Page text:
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5 Ways Creative Cross-Training Can Improve Your #Writing #WriteTip

watercolor_old_fishermanAthletes train by spending grueling hours preparing for their sports. One way they do this is by cross-training.

We can do the same with writing.

Despite hours languishing in front of the keyboard, intense word sprints, or writing exercises, another way to exercise the writing muscles is to participate in another form of creative activity.

I find painting indispensable for my writing. And writing valuable for painting. They fuel each other.watercolor_Nebula_II

But how can creative cross-training be helpful?

By training your brain to function in ways also applicable to writing:

1. In order to paint well, you need to observe details. The way shadows fall across the face. The curve of tree branches. How colors interact with mood. Then you can imitate/replicate them on paper. Likewise, writing is an art of observation. The closer we observe the world around us, the better we’re able to draw upon it with words.watercolor_blue_man_with_glasses

2. With watercolor, overpainting is easy to do. You become impatient, hung up on those small details, and want to fix every little mistake. But in doing so we take out the simplicity and the imperfections that oftentimes make a piece special. We train our brain to recognize the stopping point.

Over-writing is similar. We beat our stories to the ground in order to make it perfect. This doesn’t mean we shouldn’t revise, but at some point we need to put down the correction pen and be finished.watercolor_pink_face

3. You can only control watercolor to a certain extent. Because half of the ingredients is water, the paint continues moving after you put it down on paper. A lot of the magic happens when you loosen control and stop nitpicking where the water should go.

The painting below began as a nebula. But as I painted, the pink blobs appeared to be more like jellyfishes than stars. I went along with it and ended with a much better jellyfish painting than a forced nebula.

The same is true in writing. I’m a plotter. But when I sit to write the scenes I’ve planned, if I’m not willing to go where the scene takes me and loosen my grip I will miss out on the magic.watercolor_jellyfish

4. Depending on the type of art, erasing mistakes can be difficult. For the most part, I’ve found the best way to get rid of my watercolor mistakes is to incorporate them into the work. Oftentimes, this requires my flipping the problem to look at it in a new light. When I’m stuck on a painting and don’t know what to do, I need to do the same thing—flip the problem and analyze it in a new way.

Sometimes the best way to solve plot (and revisioning!) problems is to flip and look at them differently. But this takes time and practice and the more you do it, the easier it becomes.

watercolor_old_woman_with_hand5. I believe the creative muscle is the creative muscle. Any type of exercise will burn some amount calories. As long as you’re using your creative muscle, your brain is receiving the exercise and preparing for long-term use and healthiness.

In short, don’t be afraid to take a break from the keyboard and pick up some other creative activity. You don’t have to be amazing in order to benefit from it, and you may discover the spark you needed for your writing.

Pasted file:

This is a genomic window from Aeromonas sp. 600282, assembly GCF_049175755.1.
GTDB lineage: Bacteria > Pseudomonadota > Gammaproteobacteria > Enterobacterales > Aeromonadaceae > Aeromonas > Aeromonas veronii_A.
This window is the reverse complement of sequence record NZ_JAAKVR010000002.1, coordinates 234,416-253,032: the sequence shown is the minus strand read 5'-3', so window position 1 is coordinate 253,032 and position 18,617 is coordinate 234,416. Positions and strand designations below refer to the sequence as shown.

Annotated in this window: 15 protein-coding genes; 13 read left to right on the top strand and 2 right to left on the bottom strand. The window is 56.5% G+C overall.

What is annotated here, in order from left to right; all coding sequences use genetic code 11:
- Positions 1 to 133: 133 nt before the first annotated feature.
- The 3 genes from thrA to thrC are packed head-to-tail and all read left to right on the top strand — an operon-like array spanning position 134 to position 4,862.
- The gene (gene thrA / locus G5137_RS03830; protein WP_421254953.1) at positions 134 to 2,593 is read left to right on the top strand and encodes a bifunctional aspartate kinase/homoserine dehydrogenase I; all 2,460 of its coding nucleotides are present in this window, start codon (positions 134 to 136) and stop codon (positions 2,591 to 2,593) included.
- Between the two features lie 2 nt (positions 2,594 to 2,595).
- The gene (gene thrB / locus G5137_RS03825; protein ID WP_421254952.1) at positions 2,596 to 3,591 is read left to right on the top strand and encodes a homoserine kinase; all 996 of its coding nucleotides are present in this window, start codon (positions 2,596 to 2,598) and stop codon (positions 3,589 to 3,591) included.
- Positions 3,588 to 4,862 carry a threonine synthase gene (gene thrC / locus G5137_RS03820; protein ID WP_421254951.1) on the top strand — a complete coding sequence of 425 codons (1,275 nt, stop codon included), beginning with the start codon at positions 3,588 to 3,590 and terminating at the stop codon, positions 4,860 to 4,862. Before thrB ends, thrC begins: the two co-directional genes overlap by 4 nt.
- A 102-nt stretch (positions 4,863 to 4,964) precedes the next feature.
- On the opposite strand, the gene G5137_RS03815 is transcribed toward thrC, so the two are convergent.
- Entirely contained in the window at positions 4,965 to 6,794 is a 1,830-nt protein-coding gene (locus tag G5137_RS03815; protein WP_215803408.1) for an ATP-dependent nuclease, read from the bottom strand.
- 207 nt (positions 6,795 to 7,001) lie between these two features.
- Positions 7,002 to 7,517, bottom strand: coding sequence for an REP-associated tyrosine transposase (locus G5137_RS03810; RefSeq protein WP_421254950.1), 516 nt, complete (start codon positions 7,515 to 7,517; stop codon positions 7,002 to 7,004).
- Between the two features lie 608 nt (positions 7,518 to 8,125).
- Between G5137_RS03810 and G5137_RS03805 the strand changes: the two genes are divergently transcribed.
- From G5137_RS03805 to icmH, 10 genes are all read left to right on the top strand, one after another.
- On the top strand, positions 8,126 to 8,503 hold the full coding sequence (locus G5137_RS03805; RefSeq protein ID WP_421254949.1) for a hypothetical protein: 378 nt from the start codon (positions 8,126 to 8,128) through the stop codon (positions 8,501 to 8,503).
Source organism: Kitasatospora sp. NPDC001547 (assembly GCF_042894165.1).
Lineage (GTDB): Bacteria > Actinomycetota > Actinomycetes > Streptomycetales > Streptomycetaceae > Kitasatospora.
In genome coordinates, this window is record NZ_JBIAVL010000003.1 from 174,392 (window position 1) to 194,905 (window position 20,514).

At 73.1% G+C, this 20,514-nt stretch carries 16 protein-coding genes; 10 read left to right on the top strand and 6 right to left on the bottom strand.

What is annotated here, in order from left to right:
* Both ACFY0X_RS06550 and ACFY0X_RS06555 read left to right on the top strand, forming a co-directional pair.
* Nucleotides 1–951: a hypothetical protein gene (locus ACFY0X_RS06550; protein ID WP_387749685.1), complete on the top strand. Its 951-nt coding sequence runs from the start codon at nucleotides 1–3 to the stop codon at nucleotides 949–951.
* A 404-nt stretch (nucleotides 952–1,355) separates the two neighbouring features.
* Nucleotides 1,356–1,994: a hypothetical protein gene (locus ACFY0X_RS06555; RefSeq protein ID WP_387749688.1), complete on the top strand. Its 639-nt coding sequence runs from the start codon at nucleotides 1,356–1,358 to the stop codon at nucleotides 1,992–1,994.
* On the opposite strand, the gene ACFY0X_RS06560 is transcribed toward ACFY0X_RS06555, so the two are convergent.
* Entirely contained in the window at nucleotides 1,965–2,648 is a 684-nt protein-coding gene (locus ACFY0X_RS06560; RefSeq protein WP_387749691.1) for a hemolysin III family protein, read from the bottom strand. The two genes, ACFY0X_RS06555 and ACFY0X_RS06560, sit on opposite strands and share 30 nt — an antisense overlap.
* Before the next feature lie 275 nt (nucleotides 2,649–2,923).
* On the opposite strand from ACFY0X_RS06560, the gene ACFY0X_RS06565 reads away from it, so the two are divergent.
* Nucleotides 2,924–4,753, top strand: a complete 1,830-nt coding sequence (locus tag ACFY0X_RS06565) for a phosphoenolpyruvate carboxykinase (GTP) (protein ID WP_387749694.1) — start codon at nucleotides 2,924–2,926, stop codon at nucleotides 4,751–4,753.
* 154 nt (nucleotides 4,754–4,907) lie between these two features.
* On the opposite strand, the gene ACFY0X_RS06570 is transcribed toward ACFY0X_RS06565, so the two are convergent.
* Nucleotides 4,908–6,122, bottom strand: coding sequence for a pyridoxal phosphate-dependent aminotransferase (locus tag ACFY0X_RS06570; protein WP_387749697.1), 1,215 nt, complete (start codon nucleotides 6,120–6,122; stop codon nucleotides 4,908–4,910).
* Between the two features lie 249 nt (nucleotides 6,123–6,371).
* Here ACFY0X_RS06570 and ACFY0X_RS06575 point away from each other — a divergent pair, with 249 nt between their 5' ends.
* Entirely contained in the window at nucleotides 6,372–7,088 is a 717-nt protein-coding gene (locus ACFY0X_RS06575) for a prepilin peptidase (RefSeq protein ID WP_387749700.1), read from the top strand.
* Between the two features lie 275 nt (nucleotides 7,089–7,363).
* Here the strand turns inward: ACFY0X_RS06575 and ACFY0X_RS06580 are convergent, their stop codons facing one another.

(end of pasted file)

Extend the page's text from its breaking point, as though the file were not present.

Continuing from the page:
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This Post Has 15 Comments

  1. Abby- I love your paintings! You have such a talent in writing and painting! I love the blue painting with the man’s face- it is really mysterious. I think that you have a ton of gifts and I can’t wait to see more. Even just looking at the paintings inspires me- let alone painting them! 🙂

    1. Jill, thanks Jill! You should totally get into painting (or some other form of art). It’s so much fun. And then send me what you do so I can ooo and aaahh over it!

  2. Beautiful work, and a great reminder. I have almost entirely ignored all my other creative outlets to focus on my writing. I went to a concert this weekend, though, and immediately had another idea for my book. When I take time off and explore other mediums it almost always just increases my creativity for the writing, too, but somehow I keep resisting it.

    1. Lara, I’m glad you went to the concert! Now all of us can benefit from your creativity 🙂 You reminded me, I think there’s a saying–how if we write about life we have to go out and live it once and a while. What other outlets do you like to explore?

      1. I work with metals and enameling (jewelry), and papercut, as well as some non-traditional mosaics. I’ve taken some watercolor classes, so occasionally fool around with that, too. I also love to cook and take on DIY home decor. So, yeah, until I started writing, I couldn’t commit to a medium.

          1. What do they say, jack of all trades, master of none? All of my dabbling sometimes leads to more quantity over quality, I’m afraid. You should take a class in metals some time. It’s not as scary as you might think.

          2. The community college near us offers a metal working class for the community during summers. I’ve thought about paying for my husband and I to do it together- maybe I should!

  3. […] 1. Creative Cross-Train by switching mediums:  When we switch mediums we give our minds a small mental break from our current project but are still engaging in another form of creative activity. This means our brain is still participating in a creative act, though it is being used in a different way. Sometimes, simply engaging our brains in a slightly different manner is all we need to jump start that well again. If you want to learn a little more, I wrote an entire blog post devoted to  creative cross-training. […]

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